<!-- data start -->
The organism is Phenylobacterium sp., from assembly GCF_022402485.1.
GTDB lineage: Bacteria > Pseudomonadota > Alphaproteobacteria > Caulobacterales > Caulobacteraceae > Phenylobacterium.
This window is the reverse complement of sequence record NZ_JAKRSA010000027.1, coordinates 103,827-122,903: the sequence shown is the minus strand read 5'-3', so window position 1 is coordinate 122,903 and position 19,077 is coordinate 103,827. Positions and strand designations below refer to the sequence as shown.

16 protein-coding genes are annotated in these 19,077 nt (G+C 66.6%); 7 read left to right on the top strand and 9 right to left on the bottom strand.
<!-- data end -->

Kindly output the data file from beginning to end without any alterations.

The organism is Phenylobacterium sp., from assembly GCF_022402485.1.
GTDB lineage: Bacteria > Pseudomonadota > Alphaproteobacteria > Caulobacterales > Caulobacteraceae > Phenylobacterium.
This window is the reverse complement of sequence record NZ_JAKRSA010000027.1, coordinates 103,827-122,903: the sequence shown is the minus strand read 5'-3', so window position 1 is coordinate 122,903 and position 19,077 is coordinate 103,827. Positions and strand designations below refer to the sequence as shown.

16 protein-coding genes are annotated in these 19,077 nt (G+C 66.6%); 7 read left to right on the top strand and 9 right to left on the bottom strand.